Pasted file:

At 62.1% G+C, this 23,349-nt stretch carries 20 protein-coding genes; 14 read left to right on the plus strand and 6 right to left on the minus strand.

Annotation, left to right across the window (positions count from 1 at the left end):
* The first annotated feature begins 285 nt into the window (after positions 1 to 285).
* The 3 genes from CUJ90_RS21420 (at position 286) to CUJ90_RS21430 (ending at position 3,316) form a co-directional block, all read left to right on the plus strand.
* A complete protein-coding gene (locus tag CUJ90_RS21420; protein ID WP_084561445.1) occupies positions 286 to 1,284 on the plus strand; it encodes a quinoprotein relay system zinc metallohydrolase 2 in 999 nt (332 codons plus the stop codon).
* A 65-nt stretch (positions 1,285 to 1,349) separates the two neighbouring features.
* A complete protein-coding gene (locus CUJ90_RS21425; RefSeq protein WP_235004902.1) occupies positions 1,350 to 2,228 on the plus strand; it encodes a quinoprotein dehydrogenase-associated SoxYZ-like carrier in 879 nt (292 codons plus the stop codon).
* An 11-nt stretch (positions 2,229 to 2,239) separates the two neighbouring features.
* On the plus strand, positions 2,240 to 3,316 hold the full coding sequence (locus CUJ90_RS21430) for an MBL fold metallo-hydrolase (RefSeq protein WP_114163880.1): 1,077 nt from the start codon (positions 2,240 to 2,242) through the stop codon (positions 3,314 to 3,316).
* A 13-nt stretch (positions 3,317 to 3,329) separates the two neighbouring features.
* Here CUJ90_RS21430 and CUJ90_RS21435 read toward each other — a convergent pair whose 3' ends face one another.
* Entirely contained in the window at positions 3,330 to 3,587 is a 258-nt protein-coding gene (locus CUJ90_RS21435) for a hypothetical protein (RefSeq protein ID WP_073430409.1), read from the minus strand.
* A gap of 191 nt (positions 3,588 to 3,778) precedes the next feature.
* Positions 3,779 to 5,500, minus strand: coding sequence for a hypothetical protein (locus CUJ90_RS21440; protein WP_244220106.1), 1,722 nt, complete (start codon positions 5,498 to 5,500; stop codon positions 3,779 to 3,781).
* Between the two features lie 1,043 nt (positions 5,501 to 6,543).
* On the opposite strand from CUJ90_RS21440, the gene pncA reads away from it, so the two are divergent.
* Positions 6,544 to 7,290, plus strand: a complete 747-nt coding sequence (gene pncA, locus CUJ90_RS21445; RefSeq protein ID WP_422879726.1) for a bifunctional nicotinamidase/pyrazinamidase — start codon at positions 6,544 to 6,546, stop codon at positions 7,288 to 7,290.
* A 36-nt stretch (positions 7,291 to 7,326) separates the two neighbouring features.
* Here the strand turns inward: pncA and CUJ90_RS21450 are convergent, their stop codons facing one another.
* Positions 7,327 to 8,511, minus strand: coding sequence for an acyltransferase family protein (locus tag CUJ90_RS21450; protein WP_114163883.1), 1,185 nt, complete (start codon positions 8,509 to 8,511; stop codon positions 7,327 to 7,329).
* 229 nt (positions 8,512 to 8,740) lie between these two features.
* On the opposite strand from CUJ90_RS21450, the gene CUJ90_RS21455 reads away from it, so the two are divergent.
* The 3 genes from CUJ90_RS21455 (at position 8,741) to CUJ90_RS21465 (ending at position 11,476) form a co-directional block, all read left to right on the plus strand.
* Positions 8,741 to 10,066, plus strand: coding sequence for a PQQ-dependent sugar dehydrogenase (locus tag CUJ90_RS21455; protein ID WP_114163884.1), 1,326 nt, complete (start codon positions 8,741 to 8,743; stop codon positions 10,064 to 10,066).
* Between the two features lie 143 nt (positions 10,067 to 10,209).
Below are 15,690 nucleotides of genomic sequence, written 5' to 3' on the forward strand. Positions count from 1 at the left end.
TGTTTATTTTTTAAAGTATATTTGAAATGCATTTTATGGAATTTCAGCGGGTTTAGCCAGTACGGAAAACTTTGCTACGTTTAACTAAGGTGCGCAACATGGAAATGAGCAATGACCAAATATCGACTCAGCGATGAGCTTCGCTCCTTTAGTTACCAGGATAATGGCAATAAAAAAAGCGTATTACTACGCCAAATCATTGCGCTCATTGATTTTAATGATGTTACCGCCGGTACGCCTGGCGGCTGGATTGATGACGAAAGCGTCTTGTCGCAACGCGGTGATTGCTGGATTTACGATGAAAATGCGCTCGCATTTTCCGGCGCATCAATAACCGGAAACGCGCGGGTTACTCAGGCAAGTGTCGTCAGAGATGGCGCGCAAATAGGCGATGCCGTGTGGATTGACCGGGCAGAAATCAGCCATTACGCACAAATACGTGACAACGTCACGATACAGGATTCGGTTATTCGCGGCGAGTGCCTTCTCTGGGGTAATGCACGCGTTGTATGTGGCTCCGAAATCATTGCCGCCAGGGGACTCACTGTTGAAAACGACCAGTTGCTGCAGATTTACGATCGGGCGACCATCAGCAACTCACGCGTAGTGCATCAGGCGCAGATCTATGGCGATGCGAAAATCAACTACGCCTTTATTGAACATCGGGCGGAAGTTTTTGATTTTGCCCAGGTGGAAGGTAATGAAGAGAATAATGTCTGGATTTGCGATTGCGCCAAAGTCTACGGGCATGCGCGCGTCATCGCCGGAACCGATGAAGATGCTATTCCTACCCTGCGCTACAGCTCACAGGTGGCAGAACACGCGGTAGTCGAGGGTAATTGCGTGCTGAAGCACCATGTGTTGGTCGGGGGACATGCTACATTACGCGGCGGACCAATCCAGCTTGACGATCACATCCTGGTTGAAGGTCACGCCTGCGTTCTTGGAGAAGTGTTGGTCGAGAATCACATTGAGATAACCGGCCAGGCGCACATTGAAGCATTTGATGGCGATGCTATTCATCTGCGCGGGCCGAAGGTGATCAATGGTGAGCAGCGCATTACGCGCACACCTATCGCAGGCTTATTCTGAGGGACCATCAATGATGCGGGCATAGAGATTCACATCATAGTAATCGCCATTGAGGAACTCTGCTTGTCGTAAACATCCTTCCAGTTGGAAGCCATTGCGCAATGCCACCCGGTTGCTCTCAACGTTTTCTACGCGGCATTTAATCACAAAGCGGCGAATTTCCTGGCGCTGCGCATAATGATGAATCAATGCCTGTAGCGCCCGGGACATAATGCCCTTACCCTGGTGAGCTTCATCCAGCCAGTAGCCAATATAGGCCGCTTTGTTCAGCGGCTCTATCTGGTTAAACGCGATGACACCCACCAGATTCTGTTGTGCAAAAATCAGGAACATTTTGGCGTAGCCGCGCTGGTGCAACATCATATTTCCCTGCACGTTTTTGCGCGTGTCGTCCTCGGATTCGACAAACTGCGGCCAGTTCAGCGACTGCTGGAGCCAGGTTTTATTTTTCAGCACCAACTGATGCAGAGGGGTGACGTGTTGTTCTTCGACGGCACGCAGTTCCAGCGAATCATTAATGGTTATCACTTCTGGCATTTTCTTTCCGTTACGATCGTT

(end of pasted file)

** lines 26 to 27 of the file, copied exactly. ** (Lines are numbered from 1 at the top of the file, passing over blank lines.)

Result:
Below are 15,690 nucleotides of genomic sequence, written 5' to 3' on the forward strand. Positions count from 1 at the left end.
TGTTTATTTTTTAAAGTATATTTGAAATGCATTTTATGGAATTTCAGCGGGTTTAGCCAGTACGGAAAACTTTGCTACGTTTAACTAAGGTGCGCAACATGGAAATGAGCAATGACCAAATATCGACTCAGCGATGAGCTTCGCTCCTTTAGTTACCAGGATAATGGCAATAAAAAAAGCGTATTACTACGCCAAATCATTGCGCTCATTGATTTTAATGATGTTACCGCCGGTACGCCTGGCGGCTGGATTGATGACGAAAGCGTCTTGTCGCAACGCGGTGATTGCTGGATTTACGATGAAAATGCGCTCGCATTTTCCGGCGCATCAATAACCGGAAACGCGCGGGTTACTCAGGCAAGTGTCGTCAGAGATGGCGCGCAAATAGGCGATGCCGTGTGGATTGACCGGGCAGAAATCAGCCATTACGCACAAATACGTGACAACGTCACGATACAGGATTCGGTTATTCGCGGCGAGTGCCTTCTCTGGGGTAATGCACGCGTTGTATGTGGCTCCGAAATCATTGCCGCCAGGGGACTCACTGTTGAAAACGACCAGTTGCTGCAGATTTACGATCGGGCGACCATCAGCAACTCACGCGTAGTGCATCAGGCGCAGATCTATGGCGATGCGAAAATCAACTACGCCTTTATTGAACATCGGGCGGAAGTTTTTGATTTTGCCCAGGTGGAAGGTAATGAAGAGAATAATGTCTGGATTTGCGATTGCGCCAAAGTCTACGGGCATGCGCGCGTCATCGCCGGAACCGATGAAGATGCTATTCCTACCCTGCGCTACAGCTCACAGGTGGCAGAACACGCGGTAGTCGAGGGTAATTGCGTGCTGAAGCACCATGTGTTGGTCGGGGGACATGCTACATTACGCGGCGGACCAATCCAGCTTGACGATCACATCCTGGTTGAAGGTCACGCCTGCGTTCTTGGAGAAGTGTTGGTCGAGAATCACATTGAGATAACCGGCCAGGCGCACATTGAAGCATTTGATGGCGATGCTATTCATCTGCGCGGGCCGAAGGTGATCAATGGTGAGCAGCGCATTACGCGCACACCTATCGCAGGCTTATTCTGAGGGACCATCAATGATGCGGGCATAGAGATTCACATCATAGTAATCGCCATTGAGGAACTCTGCTTGTCGTAAACATCCTTCCAGTTGGAAGCCATTGCGCAATGCCACCCGGTTGCTCTCAACGTTTTCTACGCGGCATTTAATCACAAAGCGGCGAATTTCCTGGCGCTGCGCATAATGATGAATCAATGCCTGTAGCGCCCGGGACATAATGCCCTTACCCTGGTGAGCTTCATCCAGCCAGTAGCCAATATAGGCCGCTTTGTTCAGCGGCTCTATCTGGTTAAACGCGATGACACCCACCAGATTCTGTTGTGCAAAAATCAGGAACATTTTGGCGTAGCCGCGCTGGTGCAACATCATATTTCCCTGCACGTTTTTGCGCGTGTCGTCCTCGGATTCGACAAACTGCGGCCAGTTCAGCGACTGCTGGAGCCAGGTTTTATTTTTCAGCACCAACTGATGCAGAGGGGTGACGTGTTGTTCTTCGACGGCACGCAGTTCCAGCGAATCATTAATGGTTATCACTTCTGGCATTTTCTTTCCGTTACGATCGTT